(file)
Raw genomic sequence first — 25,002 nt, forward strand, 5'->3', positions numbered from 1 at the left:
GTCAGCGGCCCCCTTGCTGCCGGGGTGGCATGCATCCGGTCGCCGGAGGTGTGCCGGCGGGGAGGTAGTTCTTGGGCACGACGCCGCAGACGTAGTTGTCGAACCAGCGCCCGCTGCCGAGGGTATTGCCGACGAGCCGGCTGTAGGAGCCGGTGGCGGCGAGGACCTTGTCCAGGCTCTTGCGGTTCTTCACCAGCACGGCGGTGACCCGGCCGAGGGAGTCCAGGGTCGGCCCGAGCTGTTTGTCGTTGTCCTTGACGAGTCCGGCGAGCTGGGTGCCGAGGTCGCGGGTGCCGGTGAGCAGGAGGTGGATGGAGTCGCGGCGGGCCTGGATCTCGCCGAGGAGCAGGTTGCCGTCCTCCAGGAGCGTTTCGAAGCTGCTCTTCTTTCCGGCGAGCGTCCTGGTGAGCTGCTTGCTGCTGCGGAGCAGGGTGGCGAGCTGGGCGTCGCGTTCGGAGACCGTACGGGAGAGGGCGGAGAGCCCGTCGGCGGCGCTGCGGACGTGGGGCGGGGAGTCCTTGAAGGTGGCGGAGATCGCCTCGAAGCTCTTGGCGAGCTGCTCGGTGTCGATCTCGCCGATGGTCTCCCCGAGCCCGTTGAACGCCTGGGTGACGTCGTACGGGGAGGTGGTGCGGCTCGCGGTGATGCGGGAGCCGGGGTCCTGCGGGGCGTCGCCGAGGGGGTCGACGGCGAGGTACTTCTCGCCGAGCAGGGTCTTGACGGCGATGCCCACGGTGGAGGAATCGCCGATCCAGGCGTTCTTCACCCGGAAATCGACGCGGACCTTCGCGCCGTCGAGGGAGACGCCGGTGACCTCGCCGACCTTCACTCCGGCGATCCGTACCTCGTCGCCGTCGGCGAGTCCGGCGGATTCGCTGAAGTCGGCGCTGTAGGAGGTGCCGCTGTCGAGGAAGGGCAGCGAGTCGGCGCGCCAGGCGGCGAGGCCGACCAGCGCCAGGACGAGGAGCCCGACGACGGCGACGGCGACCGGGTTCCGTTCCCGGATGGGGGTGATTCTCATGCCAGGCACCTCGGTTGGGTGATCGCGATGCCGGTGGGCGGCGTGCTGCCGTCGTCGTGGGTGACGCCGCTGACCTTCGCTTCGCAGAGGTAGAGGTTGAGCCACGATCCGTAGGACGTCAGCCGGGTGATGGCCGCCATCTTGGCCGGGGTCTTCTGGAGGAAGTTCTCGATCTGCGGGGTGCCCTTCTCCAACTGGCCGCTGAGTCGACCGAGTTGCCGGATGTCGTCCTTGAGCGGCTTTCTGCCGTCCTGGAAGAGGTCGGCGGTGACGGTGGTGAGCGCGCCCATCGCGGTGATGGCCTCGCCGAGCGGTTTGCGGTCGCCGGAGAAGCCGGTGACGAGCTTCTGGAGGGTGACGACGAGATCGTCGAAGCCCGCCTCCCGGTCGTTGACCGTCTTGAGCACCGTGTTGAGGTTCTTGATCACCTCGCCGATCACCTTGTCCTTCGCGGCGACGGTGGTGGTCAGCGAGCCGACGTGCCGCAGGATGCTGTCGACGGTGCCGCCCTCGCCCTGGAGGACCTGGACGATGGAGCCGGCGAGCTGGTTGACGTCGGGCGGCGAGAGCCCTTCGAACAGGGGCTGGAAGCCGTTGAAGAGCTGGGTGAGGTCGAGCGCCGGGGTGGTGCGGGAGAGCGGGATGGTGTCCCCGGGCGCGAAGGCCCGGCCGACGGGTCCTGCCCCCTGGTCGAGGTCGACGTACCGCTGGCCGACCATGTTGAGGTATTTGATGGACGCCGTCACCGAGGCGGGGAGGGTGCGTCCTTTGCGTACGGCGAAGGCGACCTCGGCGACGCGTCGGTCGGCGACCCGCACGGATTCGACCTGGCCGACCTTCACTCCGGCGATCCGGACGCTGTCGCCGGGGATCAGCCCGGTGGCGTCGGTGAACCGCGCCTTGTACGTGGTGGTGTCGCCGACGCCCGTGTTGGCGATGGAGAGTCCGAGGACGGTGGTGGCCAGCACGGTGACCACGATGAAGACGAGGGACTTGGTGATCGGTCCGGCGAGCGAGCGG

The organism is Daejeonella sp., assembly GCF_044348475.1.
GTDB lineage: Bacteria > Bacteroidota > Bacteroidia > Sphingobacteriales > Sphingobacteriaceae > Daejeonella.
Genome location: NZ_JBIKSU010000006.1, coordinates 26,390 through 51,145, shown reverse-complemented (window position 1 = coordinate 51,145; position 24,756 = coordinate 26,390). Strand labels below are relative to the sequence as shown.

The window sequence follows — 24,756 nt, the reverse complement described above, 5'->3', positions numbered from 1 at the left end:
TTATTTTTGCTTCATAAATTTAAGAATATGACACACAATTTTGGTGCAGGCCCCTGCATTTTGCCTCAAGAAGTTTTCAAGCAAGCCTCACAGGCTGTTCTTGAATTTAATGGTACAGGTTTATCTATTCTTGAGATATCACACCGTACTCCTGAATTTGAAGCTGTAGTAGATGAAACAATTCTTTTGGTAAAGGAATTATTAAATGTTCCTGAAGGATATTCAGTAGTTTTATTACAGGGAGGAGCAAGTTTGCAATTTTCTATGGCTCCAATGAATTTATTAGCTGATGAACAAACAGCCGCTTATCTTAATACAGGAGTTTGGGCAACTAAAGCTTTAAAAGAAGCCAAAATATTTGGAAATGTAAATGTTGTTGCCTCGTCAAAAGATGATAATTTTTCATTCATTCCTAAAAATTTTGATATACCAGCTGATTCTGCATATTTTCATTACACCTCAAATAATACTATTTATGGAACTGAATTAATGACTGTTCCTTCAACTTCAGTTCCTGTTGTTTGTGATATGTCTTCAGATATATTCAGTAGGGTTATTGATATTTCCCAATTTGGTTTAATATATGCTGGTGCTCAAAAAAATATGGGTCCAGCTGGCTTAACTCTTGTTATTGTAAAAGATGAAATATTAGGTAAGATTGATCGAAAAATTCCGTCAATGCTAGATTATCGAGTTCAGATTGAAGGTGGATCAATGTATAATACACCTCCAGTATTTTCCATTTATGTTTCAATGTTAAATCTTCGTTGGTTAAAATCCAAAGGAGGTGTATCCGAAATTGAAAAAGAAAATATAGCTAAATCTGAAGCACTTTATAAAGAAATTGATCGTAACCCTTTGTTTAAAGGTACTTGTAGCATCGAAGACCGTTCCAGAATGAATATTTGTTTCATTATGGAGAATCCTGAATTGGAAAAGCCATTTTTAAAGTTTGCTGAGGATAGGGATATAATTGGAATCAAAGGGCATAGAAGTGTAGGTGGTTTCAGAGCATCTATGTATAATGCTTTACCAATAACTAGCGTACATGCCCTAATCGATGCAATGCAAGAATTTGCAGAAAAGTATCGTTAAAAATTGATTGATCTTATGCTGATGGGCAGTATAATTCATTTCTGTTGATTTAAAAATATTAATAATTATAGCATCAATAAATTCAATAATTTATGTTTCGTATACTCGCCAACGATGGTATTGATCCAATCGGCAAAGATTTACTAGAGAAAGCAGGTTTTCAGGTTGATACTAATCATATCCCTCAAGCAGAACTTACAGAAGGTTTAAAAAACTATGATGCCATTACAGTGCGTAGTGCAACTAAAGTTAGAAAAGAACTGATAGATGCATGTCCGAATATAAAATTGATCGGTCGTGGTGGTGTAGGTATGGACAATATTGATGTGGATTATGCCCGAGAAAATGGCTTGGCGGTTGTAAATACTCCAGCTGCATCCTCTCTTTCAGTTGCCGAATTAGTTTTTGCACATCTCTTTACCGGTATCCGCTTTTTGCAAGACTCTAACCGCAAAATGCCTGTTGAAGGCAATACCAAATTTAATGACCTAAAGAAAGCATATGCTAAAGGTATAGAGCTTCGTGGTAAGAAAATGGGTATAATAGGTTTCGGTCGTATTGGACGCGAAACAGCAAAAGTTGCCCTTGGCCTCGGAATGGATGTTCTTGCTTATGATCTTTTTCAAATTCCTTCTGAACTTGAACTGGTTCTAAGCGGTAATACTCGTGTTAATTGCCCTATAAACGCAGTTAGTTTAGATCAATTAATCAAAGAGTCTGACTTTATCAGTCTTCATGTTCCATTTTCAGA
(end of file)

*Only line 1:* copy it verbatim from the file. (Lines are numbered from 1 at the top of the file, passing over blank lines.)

Raw genomic sequence first — 25,002 nt, forward strand, 5'->3', positions numbered from 1 at the left: